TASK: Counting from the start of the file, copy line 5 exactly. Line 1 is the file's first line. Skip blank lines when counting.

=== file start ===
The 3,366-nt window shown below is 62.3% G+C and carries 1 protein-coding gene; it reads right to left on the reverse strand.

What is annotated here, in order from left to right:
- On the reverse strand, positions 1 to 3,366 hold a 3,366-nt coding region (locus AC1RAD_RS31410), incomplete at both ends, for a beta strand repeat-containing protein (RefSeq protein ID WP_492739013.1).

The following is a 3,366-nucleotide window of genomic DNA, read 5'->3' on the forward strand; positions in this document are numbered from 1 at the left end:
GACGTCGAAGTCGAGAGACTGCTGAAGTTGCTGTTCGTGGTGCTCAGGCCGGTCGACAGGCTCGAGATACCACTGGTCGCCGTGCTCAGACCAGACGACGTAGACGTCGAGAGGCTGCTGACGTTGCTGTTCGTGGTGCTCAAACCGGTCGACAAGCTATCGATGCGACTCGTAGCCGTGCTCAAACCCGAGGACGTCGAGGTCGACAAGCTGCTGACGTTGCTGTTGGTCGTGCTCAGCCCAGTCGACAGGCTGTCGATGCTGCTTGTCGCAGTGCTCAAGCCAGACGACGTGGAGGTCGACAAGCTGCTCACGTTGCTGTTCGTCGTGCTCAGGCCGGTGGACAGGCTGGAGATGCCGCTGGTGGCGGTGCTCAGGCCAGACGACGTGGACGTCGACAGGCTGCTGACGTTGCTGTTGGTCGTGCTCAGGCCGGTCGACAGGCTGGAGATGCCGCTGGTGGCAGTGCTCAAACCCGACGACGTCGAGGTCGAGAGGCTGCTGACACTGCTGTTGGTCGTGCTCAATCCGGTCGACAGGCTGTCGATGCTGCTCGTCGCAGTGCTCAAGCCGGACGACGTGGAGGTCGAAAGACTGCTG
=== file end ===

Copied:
GACGTCGAAGTCGAGAGACTGCTGAAGTTGCTGTTCGTGGTGCTCAGGCCGGTCGACAGGCTCGAGATACCACTGGTCGCCGTGCTCAGACCAGACGACGTAGACGTCGAGAGGCTGCTGACGTTGCTGTTCGTGGTGCTCAAACCGGTCGACAAGCTATCGATGCGACTCGTAGCCGTGCTCAAACCCGAGGACGTCGAGGTCGACAAGCTGCTGACGTTGCTGTTGGTCGTGCTCAGCCCAGTCGACAGGCTGTCGATGCTGCTTGTCGCAGTGCTCAAGCCAGACGACGTGGAGGTCGACAAGCTGCTCACGTTGCTGTTCGTCGTGCTCAGGCCGGTGGACAGGCTGGAGATGCCGCTGGTGGCGGTGCTCAGGCCAGACGACGTGGACGTCGACAGGCTGCTGACGTTGCTGTTGGTCGTGCTCAGGCCGGTCGACAGGCTGGAGATGCCGCTGGTGGCAGTGCTCAAACCCGACGACGTCGAGGTCGAGAGGCTGCTGACACTGCTGTTGGTCGTGCTCAATCCGGTCGACAGGCTGTCGATGCTGCTCGTCGCAGTGCTCAAGCCGGACGACGTGGAGGTCGAAAGACTGCTG